BALTIMORE, MD (April 27, 2006) - The Maryland Department of the Environment (MDE) today issued a civil action and is seeking a sizeable penalty against one of the nation’s largest oil companies and its facility operator for the alleged release of more than 25,000 gallons of unleaded gasoline into groundwater and soil in northern Baltimore County.
MDE filed a fifteen-count lawsuit against ExxonMobil and Storto Enterprises Inc., operator of the corporation’s Jacksonville station, in the Circuit Court for Baltimore County for the maximum penalty allowed by law. Under section 4-417 of the Annotated Code of Maryland, MDE is seeking up to $25,000 per day of violation and alleges more than 30 days of violation for discharge of oil, failure to report the discharge of oil to MDE as required. Statute also allows for an additional $100 per gallon penalty for spills more than 25,000 gallons.
“I am confident in MDE’s actions and support the department’s efforts to find the facts and hold those responsible accountable,” said Maryland Governor Robert L. Ehrlich, Jr. “Affected residents are being provided with bottled drinking water and, in some cases, home filtration units as a precaution against health impacts, and continuing measures are being implemented to assure those impacted will recover as much as possible from this unfortunate event.”
“As promised, we are taking strong enforcement action against ExxonMobil for this catastrophic incident,” said MDE Secretary Kendl P. Philbrick. “MDE is committed to doing all that we can, not only to see that the responsible parties clean up this contamination, but also to prevent such a release from occurring again, either in Jacksonville or anywhere within the State of Maryland.”
Since the weekend of Feb. 21, MDE, which administers the state’s Oil Control Program, has responded to a significant leak at the ExxonMobil gasoline station at the intersection of Jarrettsville Pike (Rt. 145) and Paper Mill Road (Rt. 146) in Jacksonville.
MDE’s lawsuit alleges 37 days of gasoline discharge caused by a 3/16th-inch hole in a fiberglass pipe in the station’s regular unleaded containment sump drilled by a Crompco Corporation worker on Jan. 12. A MDE review of the station’s inventory from Jan. 13 to Feb. 16 found an average daily discrepancy of 700 gallons and pipe clearances that did not meet specifications.
The counts in the Complaint include: discharge of oil product in excess of 25,000 gallons to waters of the state; failure to report and notify the department of a suspected release despite sudden loss of gasoline and unusual operating conditions; and failure to provide properly functioning automatic line leak detection. The suit also seeks departmental cost recovery as a result of increased public services during and after product removal activities have concluded.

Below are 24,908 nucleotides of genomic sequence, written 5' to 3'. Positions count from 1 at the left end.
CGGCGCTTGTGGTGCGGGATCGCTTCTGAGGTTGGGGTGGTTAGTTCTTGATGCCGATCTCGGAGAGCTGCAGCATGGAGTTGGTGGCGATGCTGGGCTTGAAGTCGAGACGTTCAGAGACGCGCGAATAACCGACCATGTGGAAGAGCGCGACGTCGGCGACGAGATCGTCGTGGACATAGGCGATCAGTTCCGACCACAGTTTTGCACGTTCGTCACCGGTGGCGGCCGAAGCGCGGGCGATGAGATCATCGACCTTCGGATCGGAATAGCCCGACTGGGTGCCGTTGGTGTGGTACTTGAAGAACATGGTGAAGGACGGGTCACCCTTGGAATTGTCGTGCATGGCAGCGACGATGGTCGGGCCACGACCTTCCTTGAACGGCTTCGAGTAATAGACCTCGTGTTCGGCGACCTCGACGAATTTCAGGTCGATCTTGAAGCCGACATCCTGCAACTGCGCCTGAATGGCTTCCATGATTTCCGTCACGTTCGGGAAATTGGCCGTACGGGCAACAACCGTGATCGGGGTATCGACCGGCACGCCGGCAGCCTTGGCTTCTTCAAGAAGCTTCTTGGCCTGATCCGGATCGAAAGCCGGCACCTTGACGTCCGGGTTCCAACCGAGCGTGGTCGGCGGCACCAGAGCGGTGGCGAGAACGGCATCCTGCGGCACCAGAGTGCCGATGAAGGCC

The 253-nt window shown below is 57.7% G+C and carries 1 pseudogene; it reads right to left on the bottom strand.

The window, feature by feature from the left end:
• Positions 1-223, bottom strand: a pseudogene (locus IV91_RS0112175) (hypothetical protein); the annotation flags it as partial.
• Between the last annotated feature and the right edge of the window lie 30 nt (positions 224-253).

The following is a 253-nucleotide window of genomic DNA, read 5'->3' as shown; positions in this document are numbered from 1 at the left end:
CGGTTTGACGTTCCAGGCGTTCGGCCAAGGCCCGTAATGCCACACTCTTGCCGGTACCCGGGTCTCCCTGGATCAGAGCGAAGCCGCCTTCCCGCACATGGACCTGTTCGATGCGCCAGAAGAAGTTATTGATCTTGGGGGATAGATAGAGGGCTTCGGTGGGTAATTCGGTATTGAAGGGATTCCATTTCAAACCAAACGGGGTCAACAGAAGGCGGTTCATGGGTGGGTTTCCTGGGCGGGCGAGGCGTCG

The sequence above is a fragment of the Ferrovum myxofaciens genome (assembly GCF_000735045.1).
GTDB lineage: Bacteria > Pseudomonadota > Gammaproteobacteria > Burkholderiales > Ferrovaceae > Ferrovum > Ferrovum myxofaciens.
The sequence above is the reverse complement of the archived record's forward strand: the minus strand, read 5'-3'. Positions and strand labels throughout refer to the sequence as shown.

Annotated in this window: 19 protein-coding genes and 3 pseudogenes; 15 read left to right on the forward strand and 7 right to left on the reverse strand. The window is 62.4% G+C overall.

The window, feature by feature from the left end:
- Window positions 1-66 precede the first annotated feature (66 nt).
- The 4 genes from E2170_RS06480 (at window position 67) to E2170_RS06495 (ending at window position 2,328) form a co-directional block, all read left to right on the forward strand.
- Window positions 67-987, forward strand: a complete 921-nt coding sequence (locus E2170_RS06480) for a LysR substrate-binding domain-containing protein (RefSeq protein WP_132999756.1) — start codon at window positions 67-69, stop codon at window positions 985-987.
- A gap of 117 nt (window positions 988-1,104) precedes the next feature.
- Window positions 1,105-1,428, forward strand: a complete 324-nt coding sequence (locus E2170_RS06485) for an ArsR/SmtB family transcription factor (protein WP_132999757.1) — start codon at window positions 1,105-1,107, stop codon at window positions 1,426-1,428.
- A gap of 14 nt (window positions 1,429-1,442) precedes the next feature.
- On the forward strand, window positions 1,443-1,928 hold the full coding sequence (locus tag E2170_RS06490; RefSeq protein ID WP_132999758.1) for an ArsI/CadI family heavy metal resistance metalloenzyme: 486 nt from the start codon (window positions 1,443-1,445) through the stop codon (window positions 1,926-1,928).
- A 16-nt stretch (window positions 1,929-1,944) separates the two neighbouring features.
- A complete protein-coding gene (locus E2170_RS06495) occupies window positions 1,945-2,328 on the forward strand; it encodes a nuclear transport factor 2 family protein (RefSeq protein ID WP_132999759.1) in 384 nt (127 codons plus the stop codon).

As a result of the Jacksonville incident, MDE has directed all retail gas station owners to verify the proper calibration and operation of their leak detection systems. Additionally, MDE is proposing emergency regulations to further safeguard groundwater supplies across the state that will increase the frequency of leak detection system testing at all retail gasoline outlets in high-risk groundwater use areas and tighten inventory controls and reporting of inventory discrepancies.
To date, more than 10,600 gallons of unleaded gasoline have been recovered and approximately two million gallons of contaminated groundwater have been pumped and treated. The equivalent of nearly 3,000 gallons of gasoline vapors have been pumped from the ground as well. Recovery operations continue on a 24-hour basis and a total of 188 monitoring wells have been installed at the site and surrounding properties. Water samples have been collected at 252 properties.
In addition to the on-going sampling of existing supply wells, ExxonMobil must also provide MDE with daily status updates on the amount of product recovered and other field activities. MDE posts information on its website and regularly attends meetings of various community groups to provided updates and listen to citizens’ concerns.
The ExxonMobil hotline number for this incident is (877) 346-0302. MDE’s Oil Control Program may also be contacted at (410) 537-3442. Fact sheets and diagrams on this incident and investigations into other petroleum releases around the state may be viewed on MDE’s website at:mde.maryland.gov/programs/land/OilControl/Pages/remediationsites.aspx.
1800 Washington Boulevard, Baltimore, MD 21230